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National Academy Mining Health Study Disbanded

Brittany Greeson
The GroundTruth Project
The remains of a strip mine are seen from a mountain top in Pike County, Ky., on Wednesday, September 27, 2017.

A federal study that was examining the health impacts of mountaintop removal coal mining -- halted last fall by the Trump Administration -- is officially over.



The National Academy of Sciences disbanded the 11-person committee of scientists and experts assembled to work on the study.

The committee was about five months into its research when the U.S. Department of the Interior pulled its $1 million grant last August.

The two-year study was to address concerns state officials and some residents of Appalachia had about research that linked mountaintop removal to a variety of health problems.

Interior’s Office of Surface Mining Reclamation and Enforcement approached the prestigious National Academies in 2016. The agency later announced it was reviewing all major grants, including the study, and the committee halted its work.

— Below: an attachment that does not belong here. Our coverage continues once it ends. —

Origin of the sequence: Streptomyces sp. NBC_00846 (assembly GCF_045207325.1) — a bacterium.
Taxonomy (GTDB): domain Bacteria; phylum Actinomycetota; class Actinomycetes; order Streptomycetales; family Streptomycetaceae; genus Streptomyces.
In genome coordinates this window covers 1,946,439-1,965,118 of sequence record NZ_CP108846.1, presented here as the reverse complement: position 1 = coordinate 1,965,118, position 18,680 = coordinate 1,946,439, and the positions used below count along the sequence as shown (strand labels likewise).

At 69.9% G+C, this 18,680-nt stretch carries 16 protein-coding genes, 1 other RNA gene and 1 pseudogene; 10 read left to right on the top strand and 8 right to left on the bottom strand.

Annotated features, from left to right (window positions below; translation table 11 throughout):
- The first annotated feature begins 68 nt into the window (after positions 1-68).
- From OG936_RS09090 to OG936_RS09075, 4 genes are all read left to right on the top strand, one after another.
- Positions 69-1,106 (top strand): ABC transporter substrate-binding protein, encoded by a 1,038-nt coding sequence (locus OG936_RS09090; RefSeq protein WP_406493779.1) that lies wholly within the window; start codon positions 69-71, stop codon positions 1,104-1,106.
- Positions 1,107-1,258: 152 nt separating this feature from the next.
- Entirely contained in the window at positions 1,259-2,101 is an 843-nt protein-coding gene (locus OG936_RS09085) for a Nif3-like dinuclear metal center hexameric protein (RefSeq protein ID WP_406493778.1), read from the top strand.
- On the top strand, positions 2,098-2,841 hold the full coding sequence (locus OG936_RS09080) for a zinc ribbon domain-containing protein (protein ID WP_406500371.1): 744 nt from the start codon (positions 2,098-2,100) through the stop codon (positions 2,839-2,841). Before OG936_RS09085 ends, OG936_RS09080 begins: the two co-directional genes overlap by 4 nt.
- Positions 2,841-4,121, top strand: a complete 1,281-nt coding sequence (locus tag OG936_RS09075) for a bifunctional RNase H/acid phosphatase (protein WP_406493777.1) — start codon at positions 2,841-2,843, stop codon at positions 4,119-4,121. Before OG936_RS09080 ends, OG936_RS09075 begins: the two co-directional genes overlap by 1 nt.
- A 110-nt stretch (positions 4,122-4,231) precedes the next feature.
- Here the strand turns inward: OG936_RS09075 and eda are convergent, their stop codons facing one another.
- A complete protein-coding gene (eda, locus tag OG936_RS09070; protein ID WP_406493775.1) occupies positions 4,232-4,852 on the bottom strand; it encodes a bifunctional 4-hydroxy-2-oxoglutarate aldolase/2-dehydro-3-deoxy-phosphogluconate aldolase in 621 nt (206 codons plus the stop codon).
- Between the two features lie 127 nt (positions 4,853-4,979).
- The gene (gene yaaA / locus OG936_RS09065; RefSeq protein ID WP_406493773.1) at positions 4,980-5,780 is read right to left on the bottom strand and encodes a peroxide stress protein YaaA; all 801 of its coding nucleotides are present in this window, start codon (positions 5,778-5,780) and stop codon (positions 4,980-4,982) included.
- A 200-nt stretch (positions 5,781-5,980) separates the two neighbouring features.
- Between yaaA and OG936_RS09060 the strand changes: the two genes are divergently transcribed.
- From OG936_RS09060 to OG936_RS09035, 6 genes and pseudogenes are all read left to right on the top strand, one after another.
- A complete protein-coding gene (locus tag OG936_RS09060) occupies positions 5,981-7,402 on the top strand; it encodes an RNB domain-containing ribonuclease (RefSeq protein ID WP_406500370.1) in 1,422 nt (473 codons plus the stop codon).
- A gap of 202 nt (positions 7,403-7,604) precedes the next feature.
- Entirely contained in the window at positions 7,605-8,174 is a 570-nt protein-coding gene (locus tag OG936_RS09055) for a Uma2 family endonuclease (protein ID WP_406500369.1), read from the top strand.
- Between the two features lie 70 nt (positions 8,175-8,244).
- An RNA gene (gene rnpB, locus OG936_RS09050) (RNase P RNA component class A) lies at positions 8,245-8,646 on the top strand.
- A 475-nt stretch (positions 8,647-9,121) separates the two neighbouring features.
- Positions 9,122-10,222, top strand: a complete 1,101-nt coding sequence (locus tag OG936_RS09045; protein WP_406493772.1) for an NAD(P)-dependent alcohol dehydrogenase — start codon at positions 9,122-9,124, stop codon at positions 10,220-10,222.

Paul Locke, associate professor at Johns Hopkins University in Baltimore, chaired the study’s committee. He said the group was deep into the process when the Department of Interior pulled its support and never reconvened.

"I think we were making excellent progress, and I believe if we had been allowed to finish the study we would have come up with some information that would have been valuable to states and the citizens, but, we, of course, weren’t allowed to get that far," he said.

The National Academies pursued private funding to keep the effort going, but was unsuccessful. Without additional money, the study’s committee was released earlier this year.

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